Wrigley Field NL Champs

A Goat Doesn’t Throw or Hit in the World Series

By Ian Echlin  and Greg Echlin

If only Andy Pafko were around today…

One of the most popular figures in Cubs history not named Ernie Banks would have seen what he always believed:  Good baseball overrules any curse.  It didn’t matter if it were a billy goat or Bartman. 

Wrigley Field NL Champs

“What does a goat got to do with winning ball games? He doesn’t throw; he doesn’t hit,” said Pafko before he died at the age of 92. Pafko came up three years shy of fulfilling his hope to live long enough to see the Cubs return to the World Series. He fondly remembered the first time he played in the World Series with the Cubs in the 1945 Fall Classic.

Seventy-one years, Andy, it took 71 years.

Pafko laughed at the notion that a goat’s curse was the reason the Cubs lost to the Detroit Tigers in seven games in ‘45. That was the year a local tavern owner supposedly put a hex on the team, claiming the franchise wouldn’t win the World Series.  Nor would the Cubs ever win the pennant again.

It was more about a key mid-season acquisition, much like the way it is now.

After the Cubs purchased right-handed Hank Borowy from the Yankees in late July, he went 11-2 with a 2.13 ERA.

Borowy, a workhorse down the stretch, helped the Cubs take two out of three in Detroit to open the Series with a shutout  in Game1.  Claude Passeau was even better for the Cubs in Game 3 with a one-hit shutout. In the wartime format with curtailed travel, the last four games were played at Wrigley Field.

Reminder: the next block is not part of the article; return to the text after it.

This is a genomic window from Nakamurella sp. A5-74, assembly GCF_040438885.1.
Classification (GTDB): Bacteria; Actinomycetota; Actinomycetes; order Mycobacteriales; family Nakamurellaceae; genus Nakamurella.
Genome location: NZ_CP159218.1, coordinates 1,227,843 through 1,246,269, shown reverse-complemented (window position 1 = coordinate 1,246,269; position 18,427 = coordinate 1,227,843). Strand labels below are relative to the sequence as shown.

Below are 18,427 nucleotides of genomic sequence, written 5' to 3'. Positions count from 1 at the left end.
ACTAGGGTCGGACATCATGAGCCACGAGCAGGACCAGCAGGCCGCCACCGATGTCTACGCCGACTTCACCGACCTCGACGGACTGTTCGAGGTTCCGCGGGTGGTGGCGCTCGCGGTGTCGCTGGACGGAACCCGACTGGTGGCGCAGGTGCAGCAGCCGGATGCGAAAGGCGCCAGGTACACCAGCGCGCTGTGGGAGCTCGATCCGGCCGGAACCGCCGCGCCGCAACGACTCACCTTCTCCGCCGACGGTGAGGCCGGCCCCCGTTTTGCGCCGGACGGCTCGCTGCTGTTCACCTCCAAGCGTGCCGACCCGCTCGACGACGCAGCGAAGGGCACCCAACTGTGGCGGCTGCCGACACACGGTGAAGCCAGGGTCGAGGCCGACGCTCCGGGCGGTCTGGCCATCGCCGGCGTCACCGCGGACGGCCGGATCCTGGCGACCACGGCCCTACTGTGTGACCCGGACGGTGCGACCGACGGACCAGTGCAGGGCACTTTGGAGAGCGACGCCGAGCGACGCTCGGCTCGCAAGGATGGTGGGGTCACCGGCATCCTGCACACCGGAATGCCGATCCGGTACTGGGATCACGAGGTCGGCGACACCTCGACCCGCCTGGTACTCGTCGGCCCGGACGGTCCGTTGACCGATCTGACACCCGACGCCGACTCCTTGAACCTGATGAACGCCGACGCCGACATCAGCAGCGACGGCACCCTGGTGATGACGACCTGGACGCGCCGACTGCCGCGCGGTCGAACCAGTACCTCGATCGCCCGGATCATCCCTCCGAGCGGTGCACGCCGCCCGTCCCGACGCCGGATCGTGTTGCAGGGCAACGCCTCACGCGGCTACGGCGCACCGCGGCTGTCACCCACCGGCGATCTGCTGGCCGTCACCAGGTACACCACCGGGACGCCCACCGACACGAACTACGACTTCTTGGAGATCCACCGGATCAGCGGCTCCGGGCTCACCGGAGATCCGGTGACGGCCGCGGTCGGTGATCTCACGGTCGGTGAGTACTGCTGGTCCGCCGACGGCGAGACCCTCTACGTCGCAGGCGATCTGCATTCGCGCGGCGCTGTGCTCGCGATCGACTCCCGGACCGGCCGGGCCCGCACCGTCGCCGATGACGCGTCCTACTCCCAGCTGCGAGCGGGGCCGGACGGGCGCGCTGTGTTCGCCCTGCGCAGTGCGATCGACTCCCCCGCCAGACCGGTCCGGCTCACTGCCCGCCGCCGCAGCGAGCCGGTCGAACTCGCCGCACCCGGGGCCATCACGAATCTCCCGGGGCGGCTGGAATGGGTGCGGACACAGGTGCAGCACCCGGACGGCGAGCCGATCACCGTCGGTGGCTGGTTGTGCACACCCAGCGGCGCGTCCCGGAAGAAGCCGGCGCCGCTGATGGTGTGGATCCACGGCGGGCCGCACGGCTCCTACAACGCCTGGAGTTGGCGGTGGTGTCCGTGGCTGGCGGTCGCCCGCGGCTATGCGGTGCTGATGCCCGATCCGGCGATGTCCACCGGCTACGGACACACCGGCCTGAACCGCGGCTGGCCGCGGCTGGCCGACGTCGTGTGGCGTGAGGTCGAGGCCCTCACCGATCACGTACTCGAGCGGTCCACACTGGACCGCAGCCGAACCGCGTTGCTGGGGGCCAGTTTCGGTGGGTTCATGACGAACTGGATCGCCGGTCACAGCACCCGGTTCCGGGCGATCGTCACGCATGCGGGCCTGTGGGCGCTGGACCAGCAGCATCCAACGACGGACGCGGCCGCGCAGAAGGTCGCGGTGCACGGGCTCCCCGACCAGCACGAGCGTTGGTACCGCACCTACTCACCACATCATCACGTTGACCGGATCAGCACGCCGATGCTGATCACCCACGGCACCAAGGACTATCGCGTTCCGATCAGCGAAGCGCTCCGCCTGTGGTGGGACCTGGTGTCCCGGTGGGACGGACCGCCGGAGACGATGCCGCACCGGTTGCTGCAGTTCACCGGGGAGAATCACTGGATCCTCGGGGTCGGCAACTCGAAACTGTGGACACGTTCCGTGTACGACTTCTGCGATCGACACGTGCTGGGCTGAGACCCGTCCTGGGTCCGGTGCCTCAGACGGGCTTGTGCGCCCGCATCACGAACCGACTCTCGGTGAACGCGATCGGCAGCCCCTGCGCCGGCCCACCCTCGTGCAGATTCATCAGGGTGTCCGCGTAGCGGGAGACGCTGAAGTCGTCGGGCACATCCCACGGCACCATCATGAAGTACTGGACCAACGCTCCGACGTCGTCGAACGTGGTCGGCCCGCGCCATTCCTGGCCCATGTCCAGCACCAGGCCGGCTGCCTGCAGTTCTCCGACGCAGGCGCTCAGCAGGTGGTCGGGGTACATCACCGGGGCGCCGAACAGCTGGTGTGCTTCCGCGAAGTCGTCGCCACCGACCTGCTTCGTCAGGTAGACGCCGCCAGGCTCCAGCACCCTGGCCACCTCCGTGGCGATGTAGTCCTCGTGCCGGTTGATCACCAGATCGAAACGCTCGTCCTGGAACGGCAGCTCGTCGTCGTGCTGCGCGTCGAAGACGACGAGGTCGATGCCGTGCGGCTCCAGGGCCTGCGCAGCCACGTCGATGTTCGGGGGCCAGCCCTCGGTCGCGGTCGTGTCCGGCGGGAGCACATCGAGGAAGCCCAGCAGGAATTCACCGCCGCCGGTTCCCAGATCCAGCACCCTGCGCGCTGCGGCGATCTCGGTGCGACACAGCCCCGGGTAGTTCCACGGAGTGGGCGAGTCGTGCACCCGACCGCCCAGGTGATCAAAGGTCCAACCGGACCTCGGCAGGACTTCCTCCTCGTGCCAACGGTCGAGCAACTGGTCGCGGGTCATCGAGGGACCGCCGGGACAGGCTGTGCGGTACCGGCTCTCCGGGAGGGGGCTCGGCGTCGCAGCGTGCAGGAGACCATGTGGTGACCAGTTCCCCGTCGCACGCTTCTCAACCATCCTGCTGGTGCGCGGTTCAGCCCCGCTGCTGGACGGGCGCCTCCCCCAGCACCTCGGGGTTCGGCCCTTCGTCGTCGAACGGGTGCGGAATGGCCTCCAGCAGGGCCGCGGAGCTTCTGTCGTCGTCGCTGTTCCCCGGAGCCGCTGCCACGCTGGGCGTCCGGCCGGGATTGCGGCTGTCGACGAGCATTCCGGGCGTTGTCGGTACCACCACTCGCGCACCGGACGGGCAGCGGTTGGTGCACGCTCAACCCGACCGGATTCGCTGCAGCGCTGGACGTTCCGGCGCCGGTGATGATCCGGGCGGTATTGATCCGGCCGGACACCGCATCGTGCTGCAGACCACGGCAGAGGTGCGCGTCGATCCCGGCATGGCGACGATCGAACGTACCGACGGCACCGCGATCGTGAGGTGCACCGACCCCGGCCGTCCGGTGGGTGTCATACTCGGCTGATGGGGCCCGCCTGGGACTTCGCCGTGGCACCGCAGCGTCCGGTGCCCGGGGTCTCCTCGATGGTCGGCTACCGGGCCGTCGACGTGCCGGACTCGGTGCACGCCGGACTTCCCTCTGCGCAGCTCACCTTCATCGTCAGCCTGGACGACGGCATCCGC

But even with home field advantage the remainder of the Series, Cubs won only game 6 the rest of the way. In Game 7, the Tigers led off the game with three hits against Borowy who was pitching on a single day of rest since pitching in Game 6 relief.  He was relieved after allowing his third hit, and the Tigers finished the first with five runs.

The damage was done.

The 2016 Cubs set a World Series record with six starters under 25.   As a 24-year old with the ’45 Cubs, Pafko would’ve enjoyed
watching the youthful Cubs in ’16.  Pafko, a fleet-footed outfielder in his day, was no slouch at the plate.  He finished the Series with six hits, including two doubles and a triple.

Pafko returned to the World Series with the Brooklyn Dodgers and Milwaukee Braves, but always maintained his loyalty to the Cubs organization despite having his heart broken by the trade to the Dodgers while they were visiting Wrigley Field. After changing dugouts, Pafko homered in his first game against the Cubs.

Andy, you would have loved this team.  They pitch, play defense and display the occasional power.  Most important, much like Jolly Cholly (’45 Cubs manager Charlie Grimm), the Cubs have a leader who likes to keep things loose. Someone who can laugh like the rest of us at the notion of a curse.

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